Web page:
Archives for posts with tag: Spain

JdelP, que descanse en paz.

If the Internet could bring you and me a little satis-olfaction, I’d share a whiff of this at-first-smell, bizarrely named eau de toilette. It helps to realize that “Halloween” is a hard word for native Spanish-speakers to pronounce. The letter “h” is silent for them, and the “w” is for borrowed or foreign words. For such an audience, the latter lends an exotic air to the experience, but it is harsh-sounding all the same. You see, in trying to approximate the English “h,” one often over-compensates for it, and the results are never pleasant to the ears.

I turned to the late Spanish designer himself  (yes, he just died in August) in virtual splendor to let us in on the rationale behind the name. Not far into my recon, I learn that this fragrance has been around since 1997 and is but one offering in Jesús del Pozo’s Halloween product line (the latest being HWN Fever), among 11 total house creations. I see where the creators are coming from, but the name still doesn’t match up with what comes out of the bottle. It is neither seductive nor bewitching, but, heck, maybe my nose is a bit off. I prefer his flowing sweeps of fancy scattered across almost four decades. Solid colors, draping fabrics, enveloping volume. Now that’s what I call seductive and bewitching.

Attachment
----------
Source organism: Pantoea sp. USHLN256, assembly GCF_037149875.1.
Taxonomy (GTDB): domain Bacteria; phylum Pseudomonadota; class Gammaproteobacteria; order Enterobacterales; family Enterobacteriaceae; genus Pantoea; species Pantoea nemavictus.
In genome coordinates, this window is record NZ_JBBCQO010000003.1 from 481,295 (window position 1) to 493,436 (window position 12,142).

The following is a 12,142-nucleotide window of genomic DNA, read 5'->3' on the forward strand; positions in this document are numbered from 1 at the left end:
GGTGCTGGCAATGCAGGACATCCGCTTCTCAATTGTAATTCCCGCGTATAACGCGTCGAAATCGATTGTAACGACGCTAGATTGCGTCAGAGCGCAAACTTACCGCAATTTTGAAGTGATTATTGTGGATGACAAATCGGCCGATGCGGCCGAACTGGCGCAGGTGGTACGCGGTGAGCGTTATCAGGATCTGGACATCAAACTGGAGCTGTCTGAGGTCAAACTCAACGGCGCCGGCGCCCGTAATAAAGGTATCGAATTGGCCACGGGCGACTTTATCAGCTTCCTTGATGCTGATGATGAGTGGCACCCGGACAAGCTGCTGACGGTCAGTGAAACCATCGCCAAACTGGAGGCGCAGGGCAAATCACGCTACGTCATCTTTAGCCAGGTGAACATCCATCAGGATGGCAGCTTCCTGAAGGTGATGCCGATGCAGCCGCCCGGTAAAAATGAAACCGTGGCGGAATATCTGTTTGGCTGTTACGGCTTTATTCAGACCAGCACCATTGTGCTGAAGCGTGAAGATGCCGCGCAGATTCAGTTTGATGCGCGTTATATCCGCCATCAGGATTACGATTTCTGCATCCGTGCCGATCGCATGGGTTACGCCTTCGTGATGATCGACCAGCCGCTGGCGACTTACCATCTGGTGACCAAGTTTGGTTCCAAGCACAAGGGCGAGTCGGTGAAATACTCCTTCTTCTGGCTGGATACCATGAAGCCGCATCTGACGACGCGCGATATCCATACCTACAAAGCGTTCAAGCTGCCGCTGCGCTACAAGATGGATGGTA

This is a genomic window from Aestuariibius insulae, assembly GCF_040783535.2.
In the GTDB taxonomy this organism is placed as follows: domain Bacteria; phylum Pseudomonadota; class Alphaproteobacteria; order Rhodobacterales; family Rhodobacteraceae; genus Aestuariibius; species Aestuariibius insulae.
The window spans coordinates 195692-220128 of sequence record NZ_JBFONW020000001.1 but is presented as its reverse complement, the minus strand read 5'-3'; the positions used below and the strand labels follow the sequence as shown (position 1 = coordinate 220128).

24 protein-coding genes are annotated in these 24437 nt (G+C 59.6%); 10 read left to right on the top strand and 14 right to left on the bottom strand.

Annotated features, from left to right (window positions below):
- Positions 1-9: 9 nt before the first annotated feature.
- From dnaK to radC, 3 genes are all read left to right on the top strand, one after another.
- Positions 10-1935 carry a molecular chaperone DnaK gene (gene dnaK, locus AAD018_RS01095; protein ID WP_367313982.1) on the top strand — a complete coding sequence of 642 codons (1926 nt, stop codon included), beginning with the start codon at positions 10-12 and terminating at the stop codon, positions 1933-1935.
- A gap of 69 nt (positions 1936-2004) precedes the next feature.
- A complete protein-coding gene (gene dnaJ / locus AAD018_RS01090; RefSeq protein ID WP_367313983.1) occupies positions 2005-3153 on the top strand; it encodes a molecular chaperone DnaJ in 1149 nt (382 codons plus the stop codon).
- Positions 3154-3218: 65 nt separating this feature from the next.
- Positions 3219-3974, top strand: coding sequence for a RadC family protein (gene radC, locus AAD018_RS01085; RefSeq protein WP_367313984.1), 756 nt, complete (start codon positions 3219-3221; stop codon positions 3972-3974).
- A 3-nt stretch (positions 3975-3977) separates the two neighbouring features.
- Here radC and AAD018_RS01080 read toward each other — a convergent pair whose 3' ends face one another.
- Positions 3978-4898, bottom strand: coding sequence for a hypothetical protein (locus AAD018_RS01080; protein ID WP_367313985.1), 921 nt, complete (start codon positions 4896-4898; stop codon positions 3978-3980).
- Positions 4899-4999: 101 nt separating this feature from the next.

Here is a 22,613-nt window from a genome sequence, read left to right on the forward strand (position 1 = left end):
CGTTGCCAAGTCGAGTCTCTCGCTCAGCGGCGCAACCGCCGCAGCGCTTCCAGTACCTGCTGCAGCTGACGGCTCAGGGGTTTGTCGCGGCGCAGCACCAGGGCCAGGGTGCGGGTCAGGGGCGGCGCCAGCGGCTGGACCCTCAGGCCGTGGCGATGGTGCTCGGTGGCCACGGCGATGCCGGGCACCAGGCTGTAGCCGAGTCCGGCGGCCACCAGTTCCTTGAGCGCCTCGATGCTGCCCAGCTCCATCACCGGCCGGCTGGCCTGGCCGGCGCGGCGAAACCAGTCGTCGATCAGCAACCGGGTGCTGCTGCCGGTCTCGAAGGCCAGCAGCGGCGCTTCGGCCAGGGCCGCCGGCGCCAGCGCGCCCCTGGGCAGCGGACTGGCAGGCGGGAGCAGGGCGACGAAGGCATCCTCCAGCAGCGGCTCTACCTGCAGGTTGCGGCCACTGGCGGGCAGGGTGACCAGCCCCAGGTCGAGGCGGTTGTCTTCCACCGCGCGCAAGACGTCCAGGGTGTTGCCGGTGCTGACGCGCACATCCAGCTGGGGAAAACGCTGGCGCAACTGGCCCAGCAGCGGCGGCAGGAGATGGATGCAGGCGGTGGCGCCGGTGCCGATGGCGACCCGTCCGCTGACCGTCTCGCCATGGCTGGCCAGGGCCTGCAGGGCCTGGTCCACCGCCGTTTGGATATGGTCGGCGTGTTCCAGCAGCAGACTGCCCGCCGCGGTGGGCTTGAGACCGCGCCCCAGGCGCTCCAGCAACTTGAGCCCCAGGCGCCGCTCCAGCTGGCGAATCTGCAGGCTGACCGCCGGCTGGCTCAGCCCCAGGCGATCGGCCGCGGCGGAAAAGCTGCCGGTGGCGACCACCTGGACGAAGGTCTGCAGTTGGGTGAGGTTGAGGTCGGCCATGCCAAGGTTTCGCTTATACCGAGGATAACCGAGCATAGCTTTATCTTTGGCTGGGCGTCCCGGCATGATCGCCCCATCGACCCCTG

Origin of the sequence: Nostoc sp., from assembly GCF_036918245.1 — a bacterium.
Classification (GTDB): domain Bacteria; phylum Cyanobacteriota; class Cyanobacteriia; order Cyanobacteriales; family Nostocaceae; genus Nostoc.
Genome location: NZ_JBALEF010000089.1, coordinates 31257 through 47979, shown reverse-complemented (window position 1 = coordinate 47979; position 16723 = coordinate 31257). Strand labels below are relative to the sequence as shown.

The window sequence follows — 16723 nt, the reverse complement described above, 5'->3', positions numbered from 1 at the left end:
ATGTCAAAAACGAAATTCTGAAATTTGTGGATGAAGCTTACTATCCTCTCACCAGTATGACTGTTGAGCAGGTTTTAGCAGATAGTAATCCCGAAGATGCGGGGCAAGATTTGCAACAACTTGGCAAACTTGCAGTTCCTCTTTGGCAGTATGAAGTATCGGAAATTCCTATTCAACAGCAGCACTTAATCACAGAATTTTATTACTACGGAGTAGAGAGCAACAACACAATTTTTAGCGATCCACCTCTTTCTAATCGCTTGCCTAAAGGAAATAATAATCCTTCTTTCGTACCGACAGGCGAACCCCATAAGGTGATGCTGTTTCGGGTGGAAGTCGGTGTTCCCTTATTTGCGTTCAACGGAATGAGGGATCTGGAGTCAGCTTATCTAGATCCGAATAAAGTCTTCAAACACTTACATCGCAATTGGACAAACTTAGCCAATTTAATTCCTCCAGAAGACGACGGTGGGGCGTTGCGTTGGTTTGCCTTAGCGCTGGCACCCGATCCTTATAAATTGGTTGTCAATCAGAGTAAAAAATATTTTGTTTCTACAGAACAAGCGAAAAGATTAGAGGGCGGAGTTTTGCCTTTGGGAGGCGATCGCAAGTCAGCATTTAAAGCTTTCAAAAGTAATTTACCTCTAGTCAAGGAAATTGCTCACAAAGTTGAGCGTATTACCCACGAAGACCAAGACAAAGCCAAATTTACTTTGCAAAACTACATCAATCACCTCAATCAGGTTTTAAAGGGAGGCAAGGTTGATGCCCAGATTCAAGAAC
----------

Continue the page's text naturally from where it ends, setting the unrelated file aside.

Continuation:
Shimmy, shimmy, shake.

I bought this for the logo, font style and the brand name. Having worked for a Barcelona-based trade development organization for five years, I’m partial to Spanish brands. This is mild paprika, which in Spanish is pimentón dulce (dulce literally means “sweet”).

Turns out this company from Alicante (southeastern Spain) has been flying since 1918! They took off with a brand of food colorings called “El Aeroplano,” which also means airplane, but that term is less modern for the winged machine we know today. La Cadena (chain) is their brand of food coloring sachets, whereas saffron, paprika, other spices, seasonings, nuts and herbal teas are branded El Avión.

Slow to reach altitude, however, is the website, which had been circling the tarmac since 2009. Too bad it’s no longer got any content, because they could have really covered some ground in reviving the beautiful vintage packaging labels and promotional posters for saffron from the 1930’s and 1940’s.

Brought to us by Pago Baldios San Carlos (Cáceres, Extremadura, Spain)

As the Earth aligns itself tonight between the full moon and the sun, I’ll be doing the same but between some wine and slices of Manchego cheese drizzled with another full moon…an EVOO (extra virgin olive oil) from a region of Spain that is dear to my heart: Extremadura. My good friend, Lupe, hails from there. I have visited it several times and enjoyed its many cultural treasures, edible and otherwise. I was first taken by the name, as most gourmet olive oils drown themselves out in over-descriptiveness or rely mainly on packaging wizardry to close the deal. However, all I needed to know was that the magic stemmed from arbequina olives (my favorite), which are supposedly picked during the full moon of October…hence the name. I also love the unusual bottle. No, it’s not round, but the short and stout shape does remind me of a circle and won’t easily tip over or block anyone’s view on a table. Hello, moon!

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